Residency Family Medicine Practice, Canada

As I write this, I think on the thousands of miles I have traveled in pursuit of the finest medical education, and exposure. And yet, my path to Family Medicine began right here in Canada. I was 12 when the accident happened. My friends and I were playing hide-and-seek at a friend's farm. I remember trying to climb up into a metal trolley it would have been a great place to hide - and as I grabbed the top of the door to pull myself up, it suddenly came crashing down on top of me. Laying there dazed, I was half-conscious of the warmth of my own blood as it spilled across my face. The hospital was too far away, and so I was rushed to a local family doctor, who quickly controlled the bleeding of the multiple lacerations, putting some 26 stitches into my face, mostly around my left orbit.

I came to learn that this amazing doctor not only patched up casualties of childhood games, but also delivered children, immunized them, tending to the medical needs of an entire community of people of all ages, entire families, from neonates to seniors. The work of the family doctor filled the role of big town ER doctors, pediatricians, OB/GYNs and more. I will never forget him, his gentle hand and demeanor, and credit him with putting my feet onto the path of Family Medicine.

To this day, I still do not want to limit myself to one sub-specialty, preferring the richness and variability that Family Medicine has to offer. My approach to Medicine, my sensibilities, the source of my professional, personal even spiritual satisfaction in my work comes from seeing patients of all ages, children, pregnant women, or the aged. Moreover, Family Medicine will enable me to conduct research into specific areas of family practice that are important to me, such as PCOS.

As a general practitioner, I envision keeping an active private practice, and teaching at least part-time as an attending or visiting lecturer. What is more, I want to use my own successes as a jumping off point for launching medical mission work in emerging nations, efforts aimed at advancing young women's futures in medicine. Indeed, I have been inspired by attendings I have had the pleasure of working with who have gone to Haiti, sometimes taking teams of medical students to provide free Diabetes, hypertension and other preventative health screenings as well as basic primary care camps for locals living in remote, poverty-stricken areas. On a local level, I want to use my position in the community to make sustainable contributions to programs that provide education and shelter for homeless children, as well as free medical care.

I bring with me to the Family Medicine residency program and student body, a solid academic foundation in medicine and psychology coupled with numerous academic, professional and volunteer experiences in differing set-ups and positions of responsibility in Canada, the US and the West Indies. The work has proven my ability to adapt quickly and easily to differing situations, to be resourceful and think on my feet. Additionally, I feel my international exposure has developed my humility and ability to communicate effectively with people from differing backgrounds, creeds, and socioeconomic levels.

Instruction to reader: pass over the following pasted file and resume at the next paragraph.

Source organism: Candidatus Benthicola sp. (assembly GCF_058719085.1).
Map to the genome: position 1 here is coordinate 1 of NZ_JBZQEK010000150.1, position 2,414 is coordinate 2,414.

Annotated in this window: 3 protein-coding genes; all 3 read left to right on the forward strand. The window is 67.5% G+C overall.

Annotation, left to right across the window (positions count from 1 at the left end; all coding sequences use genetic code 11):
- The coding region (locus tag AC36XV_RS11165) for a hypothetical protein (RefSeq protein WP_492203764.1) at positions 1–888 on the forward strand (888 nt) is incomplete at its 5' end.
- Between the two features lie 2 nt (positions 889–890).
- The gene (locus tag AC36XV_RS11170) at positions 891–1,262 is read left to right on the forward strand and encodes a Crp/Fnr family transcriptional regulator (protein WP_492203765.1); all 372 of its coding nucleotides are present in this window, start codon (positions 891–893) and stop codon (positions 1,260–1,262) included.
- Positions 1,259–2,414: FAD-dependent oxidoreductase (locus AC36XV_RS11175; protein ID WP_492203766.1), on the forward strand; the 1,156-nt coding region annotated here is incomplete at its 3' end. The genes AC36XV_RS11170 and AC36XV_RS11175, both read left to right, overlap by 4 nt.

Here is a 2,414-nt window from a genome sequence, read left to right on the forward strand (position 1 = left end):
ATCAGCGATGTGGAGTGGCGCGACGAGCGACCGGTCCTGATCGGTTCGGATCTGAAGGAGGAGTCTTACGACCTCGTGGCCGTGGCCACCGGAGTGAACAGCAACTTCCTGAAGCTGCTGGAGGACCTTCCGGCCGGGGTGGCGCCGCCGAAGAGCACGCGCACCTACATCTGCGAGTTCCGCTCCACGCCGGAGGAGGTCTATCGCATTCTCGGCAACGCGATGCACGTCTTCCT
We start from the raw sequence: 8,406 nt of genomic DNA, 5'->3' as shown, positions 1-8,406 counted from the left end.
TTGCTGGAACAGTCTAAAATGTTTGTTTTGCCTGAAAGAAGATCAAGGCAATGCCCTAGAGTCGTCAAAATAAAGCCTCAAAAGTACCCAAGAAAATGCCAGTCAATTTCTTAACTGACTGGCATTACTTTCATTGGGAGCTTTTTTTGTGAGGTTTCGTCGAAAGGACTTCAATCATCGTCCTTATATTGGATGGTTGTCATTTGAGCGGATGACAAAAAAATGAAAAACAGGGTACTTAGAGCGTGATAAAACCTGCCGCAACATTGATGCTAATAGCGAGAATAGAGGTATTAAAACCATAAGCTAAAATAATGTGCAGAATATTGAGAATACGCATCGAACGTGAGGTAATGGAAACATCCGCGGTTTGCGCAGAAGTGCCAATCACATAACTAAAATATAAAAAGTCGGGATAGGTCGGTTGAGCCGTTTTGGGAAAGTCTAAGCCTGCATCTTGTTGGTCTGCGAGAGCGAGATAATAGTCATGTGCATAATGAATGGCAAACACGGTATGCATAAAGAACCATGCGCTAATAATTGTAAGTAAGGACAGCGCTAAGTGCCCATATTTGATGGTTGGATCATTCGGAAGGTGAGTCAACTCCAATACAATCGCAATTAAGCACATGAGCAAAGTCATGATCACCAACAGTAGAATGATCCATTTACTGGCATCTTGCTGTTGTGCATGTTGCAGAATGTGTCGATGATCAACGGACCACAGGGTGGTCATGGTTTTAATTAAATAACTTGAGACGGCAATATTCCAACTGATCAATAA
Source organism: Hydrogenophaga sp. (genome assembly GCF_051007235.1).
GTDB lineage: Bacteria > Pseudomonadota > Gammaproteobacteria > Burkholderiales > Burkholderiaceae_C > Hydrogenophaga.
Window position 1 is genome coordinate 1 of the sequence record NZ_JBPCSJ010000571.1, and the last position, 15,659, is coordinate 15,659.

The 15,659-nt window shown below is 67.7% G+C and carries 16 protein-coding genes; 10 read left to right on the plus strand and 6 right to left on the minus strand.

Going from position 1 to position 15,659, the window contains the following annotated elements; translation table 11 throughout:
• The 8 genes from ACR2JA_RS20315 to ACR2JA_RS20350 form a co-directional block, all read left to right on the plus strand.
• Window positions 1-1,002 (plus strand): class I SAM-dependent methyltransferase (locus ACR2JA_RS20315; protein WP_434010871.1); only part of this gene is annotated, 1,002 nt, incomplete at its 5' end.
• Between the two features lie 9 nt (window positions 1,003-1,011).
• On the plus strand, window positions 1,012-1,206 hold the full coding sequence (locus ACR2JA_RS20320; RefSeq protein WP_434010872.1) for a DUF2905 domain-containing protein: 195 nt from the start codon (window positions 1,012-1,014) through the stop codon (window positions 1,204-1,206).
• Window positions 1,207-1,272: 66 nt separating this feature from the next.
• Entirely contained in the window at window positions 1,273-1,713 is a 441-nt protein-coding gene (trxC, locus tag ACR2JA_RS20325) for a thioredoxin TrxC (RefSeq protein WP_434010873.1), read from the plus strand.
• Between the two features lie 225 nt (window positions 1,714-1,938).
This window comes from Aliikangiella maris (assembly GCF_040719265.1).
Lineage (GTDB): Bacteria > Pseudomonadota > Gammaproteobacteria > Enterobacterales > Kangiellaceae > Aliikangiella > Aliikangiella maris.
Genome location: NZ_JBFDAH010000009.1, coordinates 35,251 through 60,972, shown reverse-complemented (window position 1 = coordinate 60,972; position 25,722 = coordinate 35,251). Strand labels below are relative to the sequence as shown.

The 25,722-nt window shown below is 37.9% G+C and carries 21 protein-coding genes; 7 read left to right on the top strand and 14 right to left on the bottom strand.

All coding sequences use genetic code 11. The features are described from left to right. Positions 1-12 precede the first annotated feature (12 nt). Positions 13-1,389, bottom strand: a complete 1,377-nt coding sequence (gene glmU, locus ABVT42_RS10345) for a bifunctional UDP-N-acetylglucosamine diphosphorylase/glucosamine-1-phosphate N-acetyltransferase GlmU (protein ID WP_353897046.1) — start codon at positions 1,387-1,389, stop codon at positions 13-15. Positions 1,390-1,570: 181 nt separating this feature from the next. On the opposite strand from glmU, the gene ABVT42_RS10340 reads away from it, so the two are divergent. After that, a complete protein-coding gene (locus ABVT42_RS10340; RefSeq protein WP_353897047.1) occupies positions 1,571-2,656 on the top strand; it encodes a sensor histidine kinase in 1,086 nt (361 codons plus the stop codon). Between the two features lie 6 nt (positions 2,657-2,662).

In the most practical terms, working with a female family practitioner, Dr. XXX, a woman I hold in the highest admiration, I have seen how to run a private clinic practically and efficiently and am all the more certain that I am exactly where I need to be. My maturity, leadership and team member abilities have been tested and proven as the manager for the care of a young motor vehicle accident patient, who is now a non-verbal, quadriplegic with cerebral palsy, as well as giving me an excellent grasp of the concept of long-term medical care for individuals.

Healthcare systems everywhere are only increasing their representation of diverse patients and healthcare professionals need to meet their unique needs as a matter of course. To this end, I feel that my multilingual abilities, and having lived, and been educated in the US, Canada and the West Indies, and many travels to India has given me a distinct worldview and grasp of the immigrant experience. It was in India where I assisted my sister, a public health nurse, and her colleagues with setting up and delivering preventative medicine seminars, and set up free alcohol, drug abuse and hypertension clinics for rural villages. In the West Indies, where I lived and was educated for two years, I had the unique opportunity to assist local physicians and take rounds with doctors in the hospital on an island, a place where primary care physicians had no boundaries to the services they could provide. In addition, two-and-a-half years of clinical rotations in XXXX opened my eyes to healthcare differences between the US and Canada.

As an aspiring general practitioner, I think on a quote I heard in the US that fits our profession well, that the door of a priest should always be open, but the door of a doctor should never be closed. I feel confident that given my many experiences earned in widely diverse places, combined with my genuine desire to bring about positive outcomes for all of my patients, that I am ready for the opportunity and challenge of a quality Family Medicine residency. Thank you for your time and consideration.

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